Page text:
Jam says Timberlake, also 21, might be trying on a new persona as well, albeit a less jolting one than Aguilera’s.
“The thing I always liked about ‘N Sync and especially Justin was he never really seemed to take himself seriously,” Jam says. “That was what made them different than the Backstreet Boys. Now Justin seems a lot more serious. That can be overdone. If I was going to give him advice, I’d say, ‘Have fun.’ ”
Timberlake’s new disc, “Justified,” goes for a purer R&B; groove than the infectious froth pop crafted for ‘N Sync. Michael Jackson also guest stars -- well, not really, but Timberlake’s solo work is such an ode to his childhood hero that it sometimes feels like it.
That’s no surprise to Louis J. Pearlman, the music mogul who was the early guiding force behind the Backstreet Boys and ‘N Sync.
“Justin has to be careful not to copy Michael Jackson’s style too much, and he has to go more into his own style,” Pearlman says. “And he will.”
Pearlman parted ways with the two groups after lawsuits and accusations that he strip-mined their careers. The suits were settled, the groups went their own ways and Pearlman, quite wealthy from the ride, says he has nothing but affection for his onetime proteges.
Pearlman now predicts the groups will survive for years and that Timberlake and Carter will “become like Phil Collins with Genesis, solo but still in a group.” If not, he says, no one in the two quintets has a greater chance of solo stardom than Timberlake.
For 22-year-old Carter, the challenge of standing alone may be more difficult.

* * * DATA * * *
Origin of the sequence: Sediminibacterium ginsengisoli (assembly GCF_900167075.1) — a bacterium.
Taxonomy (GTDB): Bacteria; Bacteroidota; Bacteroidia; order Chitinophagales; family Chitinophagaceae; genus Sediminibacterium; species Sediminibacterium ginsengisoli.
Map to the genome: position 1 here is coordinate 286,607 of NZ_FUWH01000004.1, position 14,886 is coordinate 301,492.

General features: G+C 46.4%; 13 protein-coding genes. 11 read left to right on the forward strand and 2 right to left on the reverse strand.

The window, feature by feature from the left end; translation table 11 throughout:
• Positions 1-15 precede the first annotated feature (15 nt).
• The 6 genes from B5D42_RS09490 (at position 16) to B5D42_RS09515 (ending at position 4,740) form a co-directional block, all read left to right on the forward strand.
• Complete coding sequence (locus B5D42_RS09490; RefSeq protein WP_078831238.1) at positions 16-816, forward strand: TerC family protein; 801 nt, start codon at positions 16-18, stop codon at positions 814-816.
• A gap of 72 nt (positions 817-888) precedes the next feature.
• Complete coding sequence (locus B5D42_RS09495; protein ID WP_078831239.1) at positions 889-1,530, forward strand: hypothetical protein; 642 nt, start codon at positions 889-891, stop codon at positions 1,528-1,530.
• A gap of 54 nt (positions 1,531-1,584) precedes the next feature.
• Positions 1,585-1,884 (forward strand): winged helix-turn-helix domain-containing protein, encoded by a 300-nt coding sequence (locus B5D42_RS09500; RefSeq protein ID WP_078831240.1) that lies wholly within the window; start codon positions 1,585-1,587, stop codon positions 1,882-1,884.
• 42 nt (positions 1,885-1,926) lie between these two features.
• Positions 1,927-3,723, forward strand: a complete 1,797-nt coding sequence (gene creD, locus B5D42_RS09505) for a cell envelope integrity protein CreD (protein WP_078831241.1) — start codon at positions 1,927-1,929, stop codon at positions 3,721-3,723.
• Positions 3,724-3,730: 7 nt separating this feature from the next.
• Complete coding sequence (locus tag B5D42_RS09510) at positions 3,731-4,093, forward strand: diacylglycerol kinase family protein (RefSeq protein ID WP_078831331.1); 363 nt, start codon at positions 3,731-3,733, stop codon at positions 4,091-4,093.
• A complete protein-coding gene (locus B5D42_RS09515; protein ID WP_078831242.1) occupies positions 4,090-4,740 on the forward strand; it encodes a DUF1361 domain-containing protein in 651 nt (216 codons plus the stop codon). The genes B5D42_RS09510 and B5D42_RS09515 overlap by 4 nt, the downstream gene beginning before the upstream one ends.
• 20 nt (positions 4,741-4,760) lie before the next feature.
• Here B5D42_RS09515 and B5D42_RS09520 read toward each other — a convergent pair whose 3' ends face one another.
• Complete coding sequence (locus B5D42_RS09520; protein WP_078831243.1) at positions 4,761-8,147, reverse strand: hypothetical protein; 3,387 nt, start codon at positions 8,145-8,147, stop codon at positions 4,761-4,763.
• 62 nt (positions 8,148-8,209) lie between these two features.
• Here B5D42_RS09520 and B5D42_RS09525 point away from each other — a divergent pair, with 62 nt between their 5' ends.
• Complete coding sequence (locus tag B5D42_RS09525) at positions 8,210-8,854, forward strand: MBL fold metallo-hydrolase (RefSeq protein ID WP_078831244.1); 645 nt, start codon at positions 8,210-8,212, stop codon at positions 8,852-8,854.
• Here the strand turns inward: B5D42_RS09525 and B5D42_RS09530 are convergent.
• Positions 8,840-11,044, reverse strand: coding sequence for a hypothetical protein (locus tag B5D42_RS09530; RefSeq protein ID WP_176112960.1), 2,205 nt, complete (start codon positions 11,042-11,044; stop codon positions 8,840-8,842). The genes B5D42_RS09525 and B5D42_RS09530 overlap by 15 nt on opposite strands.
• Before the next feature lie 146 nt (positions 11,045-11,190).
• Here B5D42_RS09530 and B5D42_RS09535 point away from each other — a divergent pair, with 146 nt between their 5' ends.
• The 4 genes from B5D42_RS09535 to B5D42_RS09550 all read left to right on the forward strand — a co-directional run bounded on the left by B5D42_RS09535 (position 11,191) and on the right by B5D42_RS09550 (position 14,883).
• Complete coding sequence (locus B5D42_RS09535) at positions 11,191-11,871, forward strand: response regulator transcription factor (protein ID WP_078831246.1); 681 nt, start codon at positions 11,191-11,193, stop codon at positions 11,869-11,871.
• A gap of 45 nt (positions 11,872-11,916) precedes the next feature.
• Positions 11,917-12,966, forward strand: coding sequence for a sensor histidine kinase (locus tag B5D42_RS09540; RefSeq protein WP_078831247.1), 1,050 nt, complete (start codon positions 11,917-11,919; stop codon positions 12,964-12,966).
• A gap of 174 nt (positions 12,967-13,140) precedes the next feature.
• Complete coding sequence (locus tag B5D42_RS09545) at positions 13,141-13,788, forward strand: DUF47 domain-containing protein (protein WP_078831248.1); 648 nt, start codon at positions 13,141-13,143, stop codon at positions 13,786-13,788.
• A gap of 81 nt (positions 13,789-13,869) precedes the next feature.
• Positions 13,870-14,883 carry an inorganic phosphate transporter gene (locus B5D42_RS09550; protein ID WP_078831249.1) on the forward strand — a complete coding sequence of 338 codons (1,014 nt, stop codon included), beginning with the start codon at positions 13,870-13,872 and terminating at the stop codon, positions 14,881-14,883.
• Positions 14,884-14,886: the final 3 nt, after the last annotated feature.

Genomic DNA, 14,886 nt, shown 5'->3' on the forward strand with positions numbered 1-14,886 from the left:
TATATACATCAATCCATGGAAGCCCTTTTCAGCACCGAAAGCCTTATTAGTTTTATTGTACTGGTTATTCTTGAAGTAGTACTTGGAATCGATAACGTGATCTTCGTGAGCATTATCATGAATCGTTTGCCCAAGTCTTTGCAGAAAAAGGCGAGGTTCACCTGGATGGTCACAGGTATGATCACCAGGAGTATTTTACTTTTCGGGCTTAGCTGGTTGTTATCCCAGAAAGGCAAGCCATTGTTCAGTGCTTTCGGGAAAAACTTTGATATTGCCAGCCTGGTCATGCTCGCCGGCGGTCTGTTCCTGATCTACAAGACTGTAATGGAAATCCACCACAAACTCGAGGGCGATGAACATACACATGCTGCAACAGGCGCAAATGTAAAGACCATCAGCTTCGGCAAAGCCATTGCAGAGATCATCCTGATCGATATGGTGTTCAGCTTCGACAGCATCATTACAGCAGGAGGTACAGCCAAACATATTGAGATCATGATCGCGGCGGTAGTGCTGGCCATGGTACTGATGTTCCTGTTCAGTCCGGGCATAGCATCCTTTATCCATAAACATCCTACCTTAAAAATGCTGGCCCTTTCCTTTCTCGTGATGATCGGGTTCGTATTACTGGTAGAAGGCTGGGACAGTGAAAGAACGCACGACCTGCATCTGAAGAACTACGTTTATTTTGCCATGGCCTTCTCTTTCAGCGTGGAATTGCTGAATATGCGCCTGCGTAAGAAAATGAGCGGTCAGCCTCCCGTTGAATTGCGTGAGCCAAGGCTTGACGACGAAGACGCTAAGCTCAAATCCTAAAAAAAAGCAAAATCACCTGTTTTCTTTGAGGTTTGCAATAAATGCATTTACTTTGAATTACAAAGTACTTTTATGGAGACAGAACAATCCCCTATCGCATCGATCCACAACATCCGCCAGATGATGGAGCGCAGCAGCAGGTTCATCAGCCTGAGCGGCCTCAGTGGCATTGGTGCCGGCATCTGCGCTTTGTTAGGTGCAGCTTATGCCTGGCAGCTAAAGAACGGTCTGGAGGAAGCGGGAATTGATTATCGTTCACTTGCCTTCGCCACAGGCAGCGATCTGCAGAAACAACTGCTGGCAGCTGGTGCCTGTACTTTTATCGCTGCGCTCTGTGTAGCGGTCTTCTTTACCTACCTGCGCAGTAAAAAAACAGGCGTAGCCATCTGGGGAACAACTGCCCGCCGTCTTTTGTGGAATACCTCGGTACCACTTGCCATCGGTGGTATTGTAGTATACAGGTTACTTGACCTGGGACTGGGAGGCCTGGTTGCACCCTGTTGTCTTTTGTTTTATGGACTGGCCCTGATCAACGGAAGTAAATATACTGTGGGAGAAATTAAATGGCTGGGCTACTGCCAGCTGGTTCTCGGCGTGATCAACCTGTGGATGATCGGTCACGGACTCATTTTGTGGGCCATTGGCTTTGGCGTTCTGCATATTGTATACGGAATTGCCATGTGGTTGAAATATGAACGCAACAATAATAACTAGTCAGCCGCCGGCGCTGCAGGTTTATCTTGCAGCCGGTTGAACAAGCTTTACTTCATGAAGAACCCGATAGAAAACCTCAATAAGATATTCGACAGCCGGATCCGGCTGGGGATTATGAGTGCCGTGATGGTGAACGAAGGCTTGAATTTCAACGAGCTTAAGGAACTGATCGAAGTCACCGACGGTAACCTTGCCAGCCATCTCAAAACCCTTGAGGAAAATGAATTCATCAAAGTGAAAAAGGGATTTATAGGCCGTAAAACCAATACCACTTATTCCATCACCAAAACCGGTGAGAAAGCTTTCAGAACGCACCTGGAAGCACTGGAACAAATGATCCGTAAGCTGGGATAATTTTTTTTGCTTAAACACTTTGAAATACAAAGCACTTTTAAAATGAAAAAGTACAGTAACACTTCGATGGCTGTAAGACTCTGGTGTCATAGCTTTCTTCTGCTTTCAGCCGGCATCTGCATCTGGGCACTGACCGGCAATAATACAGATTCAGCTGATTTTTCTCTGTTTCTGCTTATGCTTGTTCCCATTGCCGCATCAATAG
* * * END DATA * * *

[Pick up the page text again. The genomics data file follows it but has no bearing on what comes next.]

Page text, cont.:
“Nick has always been a little shy,” Pearlman says. “Nick has to remember it’s Nick Carter and his band up onstage, as opposed to Nick in a band. He has to rely on himself and make himself a front guy. And that’s going to be hard for him.”
On “Now or Never,” Carter leans toward the power ballads of pop-metal. He had tracks from his new album premiered last weekend on Radio Disney, the network that was among the chief beneficiaries of the youth pop phenomenon.
The core of the Radio Disney core audience is 3 million kids between ages 2 and 11 and their mothers, and they won’t be hearing new songs from Timberlake or Aguilera, says Robin Jones, the network’s senior director of operations. It’s an issue of growing up.
“They don’t fit in right now in lyrical content,” Jones says. “Because Radio Disney brings music to kids with lyrics that parents have told us are appropriate, when artists try and ‘grow up’ by becoming more sexual, they disappear from our playlist.”